Home is where the art is - Sheffield Telegraph
Home is where the art is
Published: 16:26 Tuesday 23 September 2008
Updated: 10:02 Friday 03 October 2008
EMERGING as one of the North's most prolific and popular artists, Peter Hill has opened a flagship gallery in his home city. He already has two successful galleries exhibiting exclusively his own work, Calver Mill Gallery in the Peak District and The Kentmere Gallery at Ambleside, and has now converted the former Archipelago Art Gallery in Ecclesall Road into his main showcase. Working in oil on canvas, the artist draws heavily on the landscapes of Derbyshire and Cumbria and on his extensive international travels.
The art school drop-out from Dore who has gone on to become one of the most successful artists of his kind in the UK today opens his £500,000 new gallery which includes a courtyard, water feature and outhouses which will eventually become gallery annexes. Hill actually reversed the trend of art school dropouts "by leaving to get married, get a mortgage and do normal things", forging a successful career in financial services.
The route back to fulfilling his artistic ambitions came almost by accident. "I was making a business presentation and forgot I was meant to provide a raffle prize. You had to tell people something they didn't know about you and I revealed my artistic side and said I would paint the winner of the raffle.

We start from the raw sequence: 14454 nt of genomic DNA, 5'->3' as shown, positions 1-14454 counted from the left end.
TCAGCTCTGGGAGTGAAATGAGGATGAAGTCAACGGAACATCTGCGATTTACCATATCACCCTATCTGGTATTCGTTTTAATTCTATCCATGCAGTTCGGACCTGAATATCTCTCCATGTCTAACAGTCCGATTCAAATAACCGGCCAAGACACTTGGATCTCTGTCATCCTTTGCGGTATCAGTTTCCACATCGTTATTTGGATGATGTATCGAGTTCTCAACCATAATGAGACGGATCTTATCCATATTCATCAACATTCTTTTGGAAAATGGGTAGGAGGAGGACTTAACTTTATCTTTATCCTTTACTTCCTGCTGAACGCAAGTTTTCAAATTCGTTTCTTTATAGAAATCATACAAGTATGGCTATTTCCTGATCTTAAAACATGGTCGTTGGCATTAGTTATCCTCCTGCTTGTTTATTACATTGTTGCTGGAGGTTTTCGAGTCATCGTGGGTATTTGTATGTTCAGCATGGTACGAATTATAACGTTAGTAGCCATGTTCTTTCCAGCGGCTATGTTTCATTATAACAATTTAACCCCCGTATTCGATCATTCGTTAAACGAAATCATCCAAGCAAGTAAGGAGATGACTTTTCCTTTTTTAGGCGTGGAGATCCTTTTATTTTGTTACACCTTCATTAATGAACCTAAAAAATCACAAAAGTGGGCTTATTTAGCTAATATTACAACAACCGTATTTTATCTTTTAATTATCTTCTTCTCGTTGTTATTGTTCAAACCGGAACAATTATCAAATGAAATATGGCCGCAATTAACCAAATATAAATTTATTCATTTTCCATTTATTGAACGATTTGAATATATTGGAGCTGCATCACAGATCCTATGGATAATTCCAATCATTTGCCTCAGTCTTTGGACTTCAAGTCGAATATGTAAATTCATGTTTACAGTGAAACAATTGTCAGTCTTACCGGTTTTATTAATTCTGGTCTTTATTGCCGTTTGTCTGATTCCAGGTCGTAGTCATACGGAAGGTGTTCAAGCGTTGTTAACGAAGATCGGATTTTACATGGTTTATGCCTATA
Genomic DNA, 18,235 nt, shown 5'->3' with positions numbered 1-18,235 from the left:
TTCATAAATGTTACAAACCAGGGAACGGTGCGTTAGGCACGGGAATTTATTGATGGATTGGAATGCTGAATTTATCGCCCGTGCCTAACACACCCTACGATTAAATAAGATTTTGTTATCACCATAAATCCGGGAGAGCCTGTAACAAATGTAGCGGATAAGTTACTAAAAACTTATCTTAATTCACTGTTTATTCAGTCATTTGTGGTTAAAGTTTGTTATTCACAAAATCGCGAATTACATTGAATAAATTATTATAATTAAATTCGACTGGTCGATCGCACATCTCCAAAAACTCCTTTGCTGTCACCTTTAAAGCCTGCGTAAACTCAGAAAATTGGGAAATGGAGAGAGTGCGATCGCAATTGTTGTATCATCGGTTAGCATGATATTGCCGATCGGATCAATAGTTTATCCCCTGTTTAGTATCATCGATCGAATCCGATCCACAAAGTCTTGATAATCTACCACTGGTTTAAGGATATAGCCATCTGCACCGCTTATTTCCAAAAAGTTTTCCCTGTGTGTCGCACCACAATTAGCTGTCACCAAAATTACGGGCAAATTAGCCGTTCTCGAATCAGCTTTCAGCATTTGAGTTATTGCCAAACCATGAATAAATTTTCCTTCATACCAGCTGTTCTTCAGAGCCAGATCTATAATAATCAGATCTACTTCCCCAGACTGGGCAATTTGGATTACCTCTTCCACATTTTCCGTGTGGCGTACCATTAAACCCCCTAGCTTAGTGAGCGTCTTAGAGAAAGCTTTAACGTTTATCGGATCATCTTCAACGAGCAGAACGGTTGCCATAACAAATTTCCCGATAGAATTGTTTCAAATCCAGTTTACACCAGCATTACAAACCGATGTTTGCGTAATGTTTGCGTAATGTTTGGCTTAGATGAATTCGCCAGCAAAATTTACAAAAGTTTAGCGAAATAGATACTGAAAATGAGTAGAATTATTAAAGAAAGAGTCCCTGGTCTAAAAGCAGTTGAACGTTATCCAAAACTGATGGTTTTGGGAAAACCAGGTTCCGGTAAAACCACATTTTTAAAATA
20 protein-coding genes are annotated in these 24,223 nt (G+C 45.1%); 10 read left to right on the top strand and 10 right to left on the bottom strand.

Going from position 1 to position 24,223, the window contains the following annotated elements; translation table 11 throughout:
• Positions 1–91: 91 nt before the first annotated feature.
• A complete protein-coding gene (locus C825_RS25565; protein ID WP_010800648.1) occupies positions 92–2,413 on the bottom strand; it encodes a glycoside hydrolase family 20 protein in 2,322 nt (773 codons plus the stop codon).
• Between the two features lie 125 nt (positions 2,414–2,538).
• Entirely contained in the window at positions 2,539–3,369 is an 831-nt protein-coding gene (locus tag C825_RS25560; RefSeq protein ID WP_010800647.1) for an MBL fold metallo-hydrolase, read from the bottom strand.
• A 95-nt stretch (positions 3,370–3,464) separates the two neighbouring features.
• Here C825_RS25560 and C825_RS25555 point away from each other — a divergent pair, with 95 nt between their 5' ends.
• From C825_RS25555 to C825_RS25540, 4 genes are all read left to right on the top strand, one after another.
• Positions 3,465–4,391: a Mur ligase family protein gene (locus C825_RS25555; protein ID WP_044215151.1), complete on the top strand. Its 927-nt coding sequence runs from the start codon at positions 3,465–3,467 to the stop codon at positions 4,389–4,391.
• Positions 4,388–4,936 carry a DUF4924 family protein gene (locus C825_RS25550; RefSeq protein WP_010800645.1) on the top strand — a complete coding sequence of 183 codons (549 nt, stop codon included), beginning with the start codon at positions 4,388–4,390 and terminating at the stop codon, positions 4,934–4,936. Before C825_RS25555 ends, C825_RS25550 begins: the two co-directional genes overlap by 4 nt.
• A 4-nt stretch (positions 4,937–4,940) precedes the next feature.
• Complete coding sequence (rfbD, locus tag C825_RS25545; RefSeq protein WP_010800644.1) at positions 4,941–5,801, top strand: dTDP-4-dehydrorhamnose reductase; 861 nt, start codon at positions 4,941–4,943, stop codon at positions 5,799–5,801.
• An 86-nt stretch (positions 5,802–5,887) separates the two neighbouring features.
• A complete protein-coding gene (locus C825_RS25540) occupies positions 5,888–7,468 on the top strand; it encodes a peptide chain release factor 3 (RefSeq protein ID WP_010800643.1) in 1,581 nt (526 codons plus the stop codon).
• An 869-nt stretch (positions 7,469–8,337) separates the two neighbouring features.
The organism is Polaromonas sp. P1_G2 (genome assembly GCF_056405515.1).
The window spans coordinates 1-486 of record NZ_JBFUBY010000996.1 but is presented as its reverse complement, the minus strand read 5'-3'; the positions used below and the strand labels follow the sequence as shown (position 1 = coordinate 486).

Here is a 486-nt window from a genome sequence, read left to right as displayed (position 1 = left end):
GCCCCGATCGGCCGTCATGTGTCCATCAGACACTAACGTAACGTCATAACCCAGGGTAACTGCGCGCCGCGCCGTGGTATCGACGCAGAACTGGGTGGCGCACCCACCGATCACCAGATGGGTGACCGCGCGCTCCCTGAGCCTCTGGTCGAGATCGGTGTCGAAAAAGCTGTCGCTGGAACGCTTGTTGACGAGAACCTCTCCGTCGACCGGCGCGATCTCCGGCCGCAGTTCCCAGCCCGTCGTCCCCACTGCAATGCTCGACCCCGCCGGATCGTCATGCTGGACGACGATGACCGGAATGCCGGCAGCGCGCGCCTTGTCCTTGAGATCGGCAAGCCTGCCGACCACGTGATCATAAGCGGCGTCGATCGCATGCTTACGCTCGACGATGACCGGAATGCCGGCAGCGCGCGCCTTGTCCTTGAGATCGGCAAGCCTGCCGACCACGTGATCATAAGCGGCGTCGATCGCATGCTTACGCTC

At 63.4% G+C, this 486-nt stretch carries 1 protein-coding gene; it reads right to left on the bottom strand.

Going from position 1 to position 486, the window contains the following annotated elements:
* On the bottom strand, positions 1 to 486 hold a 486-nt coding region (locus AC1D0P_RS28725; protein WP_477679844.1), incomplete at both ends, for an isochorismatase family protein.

I hadn't painted for 15 years and enjoyed it so much I made the decision to go back to it and open a gallery "I left Psalter Lane because what they do is all abstract," he asserts. "It's a big bugbear of mine that there's a gap in art education. You can either do illustration which is too tightly defined or fine art where they don't like representational art. There's nothing in between and I think that's what most people do." Nevertheless, Hill believes his background in finance has been a definite asset in equipping him with commercial acumen he might not have otherwise.
Three galleries entirely devoted to his paintings demands a high output for the artist. "I am a fast worker," he says. "I tend to paint early in the morning, often getting into his studio at Calver by 5 am with a completed picture by lunch-time. But you have to be in the mood, it's not a question of churning them out."
In the gallery, there are landscapes bold cityscapes, sensuous figures, abstracts and a number of paintings inspired by a visit to China in July. He tends to go somewhere exotic a couple of times a year, bringing back artefacts to sell in the gallery as well as garnering material for his own painting. Whatever he produces seems to find a following. "They may be different but people can see it's a Peter Hill," he says. "The characteristic in my work is the use of paint. I am a quick worker and they have a fluidity to them and also a distinctive colour content. I use colours in the landscape that should not be there.
I work from memory all the time. I think if you work from photographs you get caught up in the detail. I think it's gut instinct and risk-taking that produce the best work." His paintings have already attracted the attention of another of the city's most successful sons, rock star Rick Savage of Def Leppard who enjoyed a preview of the new gallery and agreed to perform the official opening at a VIP party last night.